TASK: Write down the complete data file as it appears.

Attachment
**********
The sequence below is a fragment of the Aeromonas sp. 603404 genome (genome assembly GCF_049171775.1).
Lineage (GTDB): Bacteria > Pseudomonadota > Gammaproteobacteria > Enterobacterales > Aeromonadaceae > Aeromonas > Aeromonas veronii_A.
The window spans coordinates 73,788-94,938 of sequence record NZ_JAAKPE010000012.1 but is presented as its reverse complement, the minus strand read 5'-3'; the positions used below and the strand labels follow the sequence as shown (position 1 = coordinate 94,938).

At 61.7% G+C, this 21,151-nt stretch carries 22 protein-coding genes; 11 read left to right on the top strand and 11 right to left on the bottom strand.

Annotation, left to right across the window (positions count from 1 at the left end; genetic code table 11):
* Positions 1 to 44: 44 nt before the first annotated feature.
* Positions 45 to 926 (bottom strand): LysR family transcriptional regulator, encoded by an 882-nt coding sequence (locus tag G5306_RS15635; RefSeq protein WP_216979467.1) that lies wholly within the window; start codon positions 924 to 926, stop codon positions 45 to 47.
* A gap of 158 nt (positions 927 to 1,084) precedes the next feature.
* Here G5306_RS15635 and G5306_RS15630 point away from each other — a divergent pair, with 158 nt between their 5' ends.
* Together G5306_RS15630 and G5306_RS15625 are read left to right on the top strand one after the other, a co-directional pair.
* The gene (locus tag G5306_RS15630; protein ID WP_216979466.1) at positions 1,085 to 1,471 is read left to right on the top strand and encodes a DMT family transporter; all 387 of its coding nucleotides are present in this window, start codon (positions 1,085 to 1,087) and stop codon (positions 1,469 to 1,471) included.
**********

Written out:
The sequence below is a fragment of the Aeromonas sp. 603404 genome (genome assembly GCF_049171775.1).
Lineage (GTDB): Bacteria > Pseudomonadota > Gammaproteobacteria > Enterobacterales > Aeromonadaceae > Aeromonas > Aeromonas veronii_A.
The window spans coordinates 73,788-94,938 of sequence record NZ_JAAKPE010000012.1 but is presented as its reverse complement, the minus strand read 5'-3'; the positions used below and the strand labels follow the sequence as shown (position 1 = coordinate 94,938).

At 61.7% G+C, this 21,151-nt stretch carries 22 protein-coding genes; 11 read left to right on the top strand and 11 right to left on the bottom strand.

Annotation, left to right across the window (positions count from 1 at the left end; genetic code table 11):
* Positions 1 to 44: 44 nt before the first annotated feature.
* Positions 45 to 926 (bottom strand): LysR family transcriptional regulator, encoded by an 882-nt coding sequence (locus tag G5306_RS15635; RefSeq protein WP_216979467.1) that lies wholly within the window; start codon positions 924 to 926, stop codon positions 45 to 47.
* A gap of 158 nt (positions 927 to 1,084) precedes the next feature.
* Here G5306_RS15635 and G5306_RS15630 point away from each other — a divergent pair, with 158 nt between their 5' ends.
* Together G5306_RS15630 and G5306_RS15625 are read left to right on the top strand one after the other, a co-directional pair.
* The gene (locus tag G5306_RS15630; protein ID WP_216979466.1) at positions 1,085 to 1,471 is read left to right on the top strand and encodes a DMT family transporter; all 387 of its coding nucleotides are present in this window, start codon (positions 1,085 to 1,087) and stop codon (positions 1,469 to 1,471) included.